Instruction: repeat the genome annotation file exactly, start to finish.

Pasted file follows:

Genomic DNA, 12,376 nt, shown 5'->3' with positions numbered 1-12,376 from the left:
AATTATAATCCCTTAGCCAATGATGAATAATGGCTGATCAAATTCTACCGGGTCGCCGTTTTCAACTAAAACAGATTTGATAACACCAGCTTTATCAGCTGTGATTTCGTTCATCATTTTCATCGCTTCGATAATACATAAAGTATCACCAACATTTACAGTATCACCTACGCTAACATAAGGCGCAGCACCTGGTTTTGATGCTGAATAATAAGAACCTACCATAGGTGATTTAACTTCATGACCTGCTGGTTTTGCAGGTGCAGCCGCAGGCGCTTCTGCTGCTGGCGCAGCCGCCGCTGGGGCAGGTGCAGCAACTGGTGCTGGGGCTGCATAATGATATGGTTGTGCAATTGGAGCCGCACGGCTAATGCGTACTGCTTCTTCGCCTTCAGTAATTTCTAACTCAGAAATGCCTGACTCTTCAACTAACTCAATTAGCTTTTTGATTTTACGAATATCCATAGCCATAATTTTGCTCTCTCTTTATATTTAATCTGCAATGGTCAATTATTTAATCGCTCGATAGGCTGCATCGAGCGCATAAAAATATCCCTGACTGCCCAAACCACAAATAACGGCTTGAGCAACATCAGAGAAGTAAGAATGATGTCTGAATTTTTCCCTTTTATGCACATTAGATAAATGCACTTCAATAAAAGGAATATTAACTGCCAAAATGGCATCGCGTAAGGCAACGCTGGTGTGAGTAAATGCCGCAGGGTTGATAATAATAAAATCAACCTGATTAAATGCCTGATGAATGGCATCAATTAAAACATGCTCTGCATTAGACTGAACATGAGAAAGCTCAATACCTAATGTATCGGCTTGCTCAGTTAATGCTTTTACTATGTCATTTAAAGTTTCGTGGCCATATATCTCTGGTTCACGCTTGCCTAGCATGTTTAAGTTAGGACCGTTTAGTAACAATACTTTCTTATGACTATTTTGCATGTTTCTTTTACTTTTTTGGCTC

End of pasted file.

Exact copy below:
Genomic DNA, 12,376 nt, shown 5'->3' with positions numbered 1-12,376 from the left:
AATTATAATCCCTTAGCCAATGATGAATAATGGCTGATCAAATTCTACCGGGTCGCCGTTTTCAACTAAAACAGATTTGATAACACCAGCTTTATCAGCTGTGATTTCGTTCATCATTTTCATCGCTTCGATAATACATAAAGTATCACCAACATTTACAGTATCACCTACGCTAACATAAGGCGCAGCACCTGGTTTTGATGCTGAATAATAAGAACCTACCATAGGTGATTTAACTTCATGACCTGCTGGTTTTGCAGGTGCAGCCGCAGGCGCTTCTGCTGCTGGCGCAGCCGCCGCTGGGGCAGGTGCAGCAACTGGTGCTGGGGCTGCATAATGATATGGTTGTGCAATTGGAGCCGCACGGCTAATGCGTACTGCTTCTTCGCCTTCAGTAATTTCTAACTCAGAAATGCCTGACTCTTCAACTAACTCAATTAGCTTTTTGATTTTACGAATATCCATAGCCATAATTTTGCTCTCTCTTTATATTTAATCTGCAATGGTCAATTATTTAATCGCTCGATAGGCTGCATCGAGCGCATAAAAATATCCCTGACTGCCCAAACCACAAATAACGGCTTGAGCAACATCAGAGAAGTAAGAATGATGTCTGAATTTTTCCCTTTTATGCACATTAGATAAATGCACTTCAATAAAAGGAATATTAACTGCCAAAATGGCATCGCGTAAGGCAACGCTGGTGTGAGTAAATGCCGCAGGGTTGATAATAATAAAATCAACCTGATTAAATGCCTGATGAATGGCATCAATTAAAACATGCTCTGCATTAGACTGAACATGAGAAAGCTCAATACCTAATGTATCGGCTTGCTCAGTTAATGCTTTTACTATGTCATTTAAAGTTTCGTGGCCATATATCTCTGGTTCACGCTTGCCTAGCATGTTTAAGTTAGGACCGTTTAGTAACAATACTTTCTTATGACTATTTTGCATGTTTCTTTTACTTTTTTGGCTC